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  • Title: History of Art: Lecture I: Cimabue, Giotto, and Other Italian Masters
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    • We will now give
    • out into the world, where everything was conceived out of a given
    • when the composition was no longer given as a matter of course
    • we see how the longing to give voice to the great cosmic process
    • World itself will give what he desires. Nature herself is
  • Title: History of Art: Lecture II: Leonardo, Michelangelo and Raphael
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    • if he seeks once more to give Art its place in the spiritual life as
    • lost. European humanity, in a certain sense, no longer cares how a given
    • it was no longer given to him, as to the men of former ages, to trace
    • layer. Indeed, in many respects he rather gives us the impression of
    • spirits, none the less, who were decidedly agreed to give a new form
    • Let us now give ourselves up
    • lectures given at Leipzig, on “Christ and the Spiritual World,”
    • it belongs to a somewhat earlier period, we give what Michelangelo created
    • when that was. Probability is that he did not simply go there in a given
    • has grown older than that which Raphael could give to it.
  • Title: History of Art: Lecture III: Dürer and Holbein
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    • Europe at that time, give us a feeling of something absolutely
    • coming to him from the South, gives himself up to magic. But in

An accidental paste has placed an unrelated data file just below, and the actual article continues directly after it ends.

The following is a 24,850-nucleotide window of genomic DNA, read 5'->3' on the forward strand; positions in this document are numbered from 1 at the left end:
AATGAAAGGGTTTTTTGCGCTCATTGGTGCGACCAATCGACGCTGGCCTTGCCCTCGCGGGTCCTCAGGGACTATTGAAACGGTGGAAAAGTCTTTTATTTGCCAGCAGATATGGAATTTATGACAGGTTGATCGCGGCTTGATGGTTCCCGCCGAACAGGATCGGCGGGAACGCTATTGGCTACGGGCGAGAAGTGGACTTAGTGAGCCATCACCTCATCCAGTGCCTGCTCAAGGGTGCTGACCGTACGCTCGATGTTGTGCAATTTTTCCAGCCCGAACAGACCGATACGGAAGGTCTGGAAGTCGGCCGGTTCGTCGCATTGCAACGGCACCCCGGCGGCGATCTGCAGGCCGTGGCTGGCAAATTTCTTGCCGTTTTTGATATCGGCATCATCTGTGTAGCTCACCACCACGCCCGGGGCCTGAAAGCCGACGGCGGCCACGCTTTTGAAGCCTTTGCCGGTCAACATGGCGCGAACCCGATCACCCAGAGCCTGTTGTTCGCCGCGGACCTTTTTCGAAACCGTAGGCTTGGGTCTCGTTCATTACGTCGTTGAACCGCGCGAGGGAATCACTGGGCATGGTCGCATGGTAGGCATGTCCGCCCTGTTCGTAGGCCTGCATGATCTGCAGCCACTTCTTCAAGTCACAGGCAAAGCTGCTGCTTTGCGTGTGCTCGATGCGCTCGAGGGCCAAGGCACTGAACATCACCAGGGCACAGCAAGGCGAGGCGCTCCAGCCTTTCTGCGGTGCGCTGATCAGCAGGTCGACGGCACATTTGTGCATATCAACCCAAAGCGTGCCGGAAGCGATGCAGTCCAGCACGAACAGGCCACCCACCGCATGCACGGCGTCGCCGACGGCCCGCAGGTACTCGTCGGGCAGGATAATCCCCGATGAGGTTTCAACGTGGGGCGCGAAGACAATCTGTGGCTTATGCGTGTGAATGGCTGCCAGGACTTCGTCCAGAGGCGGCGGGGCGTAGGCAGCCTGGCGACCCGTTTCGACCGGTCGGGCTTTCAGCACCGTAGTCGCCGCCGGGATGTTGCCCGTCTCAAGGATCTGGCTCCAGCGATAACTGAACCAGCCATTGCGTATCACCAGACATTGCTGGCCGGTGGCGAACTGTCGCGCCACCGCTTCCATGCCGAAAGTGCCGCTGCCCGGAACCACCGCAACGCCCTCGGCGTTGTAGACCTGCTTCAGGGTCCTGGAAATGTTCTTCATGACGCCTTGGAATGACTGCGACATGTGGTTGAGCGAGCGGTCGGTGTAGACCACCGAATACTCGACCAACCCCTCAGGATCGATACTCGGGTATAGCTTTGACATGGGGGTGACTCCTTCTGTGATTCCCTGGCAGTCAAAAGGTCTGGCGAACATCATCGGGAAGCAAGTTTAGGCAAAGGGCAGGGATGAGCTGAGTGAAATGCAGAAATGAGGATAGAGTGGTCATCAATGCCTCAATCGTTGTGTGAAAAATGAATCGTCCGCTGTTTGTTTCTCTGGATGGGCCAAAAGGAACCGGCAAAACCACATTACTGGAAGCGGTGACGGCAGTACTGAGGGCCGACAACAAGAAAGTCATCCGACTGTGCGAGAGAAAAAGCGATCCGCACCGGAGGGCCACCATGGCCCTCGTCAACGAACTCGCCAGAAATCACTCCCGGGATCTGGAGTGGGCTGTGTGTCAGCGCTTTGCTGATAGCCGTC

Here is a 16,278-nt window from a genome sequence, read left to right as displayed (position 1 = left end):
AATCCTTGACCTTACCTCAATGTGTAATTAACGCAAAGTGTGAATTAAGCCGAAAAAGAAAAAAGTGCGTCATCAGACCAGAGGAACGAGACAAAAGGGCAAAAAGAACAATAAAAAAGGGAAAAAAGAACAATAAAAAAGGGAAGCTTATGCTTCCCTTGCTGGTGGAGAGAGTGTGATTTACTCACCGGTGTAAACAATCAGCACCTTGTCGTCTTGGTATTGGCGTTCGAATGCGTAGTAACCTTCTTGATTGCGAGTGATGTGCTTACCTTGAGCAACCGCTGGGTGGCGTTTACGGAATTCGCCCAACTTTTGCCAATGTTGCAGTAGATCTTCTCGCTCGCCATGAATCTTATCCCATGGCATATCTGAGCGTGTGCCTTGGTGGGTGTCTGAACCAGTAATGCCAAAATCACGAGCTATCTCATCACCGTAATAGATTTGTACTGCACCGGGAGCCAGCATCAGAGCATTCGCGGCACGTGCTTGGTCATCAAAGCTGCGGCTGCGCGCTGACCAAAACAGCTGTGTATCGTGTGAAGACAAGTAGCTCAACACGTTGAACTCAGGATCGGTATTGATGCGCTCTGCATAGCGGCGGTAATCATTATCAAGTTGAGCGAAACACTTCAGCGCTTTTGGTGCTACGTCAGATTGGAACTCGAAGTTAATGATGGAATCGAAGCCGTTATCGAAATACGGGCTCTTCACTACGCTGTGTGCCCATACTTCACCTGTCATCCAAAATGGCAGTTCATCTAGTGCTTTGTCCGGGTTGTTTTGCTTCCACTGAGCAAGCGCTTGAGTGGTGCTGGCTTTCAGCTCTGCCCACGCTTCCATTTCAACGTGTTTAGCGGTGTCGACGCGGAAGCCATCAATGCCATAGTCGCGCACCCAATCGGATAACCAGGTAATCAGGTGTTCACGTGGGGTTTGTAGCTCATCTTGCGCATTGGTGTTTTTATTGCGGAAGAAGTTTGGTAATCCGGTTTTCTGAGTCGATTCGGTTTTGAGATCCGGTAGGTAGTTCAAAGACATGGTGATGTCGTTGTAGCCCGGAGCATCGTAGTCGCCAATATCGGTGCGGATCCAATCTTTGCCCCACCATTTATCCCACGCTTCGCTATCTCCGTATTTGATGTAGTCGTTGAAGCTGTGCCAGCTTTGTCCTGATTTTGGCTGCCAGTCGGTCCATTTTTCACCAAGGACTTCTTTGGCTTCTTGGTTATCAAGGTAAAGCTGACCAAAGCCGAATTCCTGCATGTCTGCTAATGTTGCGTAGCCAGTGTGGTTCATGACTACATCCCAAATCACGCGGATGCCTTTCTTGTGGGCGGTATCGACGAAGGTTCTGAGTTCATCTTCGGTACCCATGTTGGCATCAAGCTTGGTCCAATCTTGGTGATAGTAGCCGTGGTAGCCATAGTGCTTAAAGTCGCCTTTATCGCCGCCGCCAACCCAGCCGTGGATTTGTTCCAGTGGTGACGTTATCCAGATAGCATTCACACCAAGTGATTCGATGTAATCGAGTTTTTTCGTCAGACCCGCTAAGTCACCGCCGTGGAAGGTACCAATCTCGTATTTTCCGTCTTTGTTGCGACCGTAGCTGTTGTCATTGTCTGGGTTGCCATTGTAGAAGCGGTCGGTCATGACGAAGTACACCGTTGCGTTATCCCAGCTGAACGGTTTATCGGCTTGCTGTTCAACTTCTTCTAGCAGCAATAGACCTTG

• was formerly given to a more occult sensitiveness, as I explained
    • will now give some examples of the School of Cologne. The Cologne
  • Title: History of Art: Lecture IV: Mid-European and Southern Art
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    • pressed; nevertheless, in such a statement guiding lines are given
    • the fact that what He had given to the Earth in His Son gives, at
    • — (or shall we say, in order not to give offence, so free
    • complete in itself, we will give a series of pictures from the
    • their churches. We will give two examples from the Frauenkirche in
    • Finally, we give two
  • Title: History of Art: Lecture V: Rembrandt
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    • such as Rembrandt, it is more important to give ourselves up to the
    • of the Cosmic Order, to draw from thence something which could give
    • catch the light. The figures give him the opportunity to seize the light.
    • man himself, as an outer object, gives him the possibility of seeing
    • I hope it will be given
  • Title: History of Art: Lecture VI: Dutch and Flemish Painting
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    • foreground, they are made smaller. This gives you the transition to a
    • Southern aristocratic element. The life of the burghers gives birth
    • and rebellious Bull has to be fought down — gives up his blood
    • by force; the Lamb gives His Blood of His own free will.
    • chief concern is not with the composition, but to give an impression
    • We now give two examples
  • Title: History of Art: Lecture VII: Representations of the Nativity
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    • You will feel the connection of it with what is given in the old Christmas
    • We shall now give a series
    • Finally we give two works
  • Title: History of Art: Lecture VIII: Raphael and the Northern Artists
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    • today will enable us to give a kind of recapitulation of various things
    • century. True, the pictures of the period, which we shall show, give
  • Title: History of Art: Lecture IX:
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    • which the living starting-point is given in Goethe's
    • give a pleasant name. I refer to what are now called sports and games,
    • afield if I were to give you even an outline sketch of the real history,
    • We will now give a few
    • that was typical of Greek Art was already given. The stamp, the signature,
    • as it were, was now given to the bodily figure, as it should be represented
    • Eastern door was also given to him to do. It represents scenes from the
    • true; it gives us a right impression of the relation between the two



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